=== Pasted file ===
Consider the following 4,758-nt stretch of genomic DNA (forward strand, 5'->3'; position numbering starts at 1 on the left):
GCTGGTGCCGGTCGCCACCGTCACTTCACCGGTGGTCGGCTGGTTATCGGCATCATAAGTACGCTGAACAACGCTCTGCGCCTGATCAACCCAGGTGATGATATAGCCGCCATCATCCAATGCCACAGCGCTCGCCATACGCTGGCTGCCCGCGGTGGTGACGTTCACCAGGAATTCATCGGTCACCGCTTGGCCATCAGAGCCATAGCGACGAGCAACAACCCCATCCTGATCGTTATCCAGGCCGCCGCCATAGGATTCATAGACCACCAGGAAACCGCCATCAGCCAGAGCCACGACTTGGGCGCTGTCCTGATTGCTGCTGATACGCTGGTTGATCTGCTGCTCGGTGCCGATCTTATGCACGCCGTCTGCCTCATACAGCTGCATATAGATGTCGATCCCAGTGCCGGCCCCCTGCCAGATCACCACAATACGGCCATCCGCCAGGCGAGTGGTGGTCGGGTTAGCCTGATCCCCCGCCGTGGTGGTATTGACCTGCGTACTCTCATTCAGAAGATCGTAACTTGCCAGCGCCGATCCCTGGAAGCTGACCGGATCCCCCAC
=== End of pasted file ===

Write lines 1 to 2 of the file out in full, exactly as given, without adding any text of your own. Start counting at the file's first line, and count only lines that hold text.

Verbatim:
Consider the following 4,758-nt stretch of genomic DNA (forward strand, 5'->3'; position numbering starts at 1 on the left):
GCTGGTGCCGGTCGCCACCGTCACTTCACCGGTGGTCGGCTGGTTATCGGCATCATAAGTACGCTGAACAACGCTCTGCGCCTGATCAACCCAGGTGATGATATAGCCGCCATCATCCAATGCCACAGCGCTCGCCATACGCTGGCTGCCCGCGGTGGTGACGTTCACCAGGAATTCATCGGTCACCGCTTGGCCATCAGAGCCATAGCGACGAGCAACAACCCCATCCTGATCGTTATCCAGGCCGCCGCCATAGGATTCATAGACCACCAGGAAACCGCCATCAGCCAGAGCCACGACTTGGGCGCTGTCCTGATTGCTGCTGATACGCTGGTTGATCTGCTGCTCGGTGCCGATCTTATGCACGCCGTCTGCCTCATACAGCTGCATATAGATGTCGATCCCAGTGCCGGCCCCCTGCCAGATCACCACAATACGGCCATCCGCCAGGCGAGTGGTGGTCGGGTTAGCCTGATCCCCCGCCGTGGTGGTATTGACCTGCGTACTCTCATTCAGAAGATCGTAACTTGCCAGCGCCGATCCCTGGAAGCTGACCGGATCCCCCAC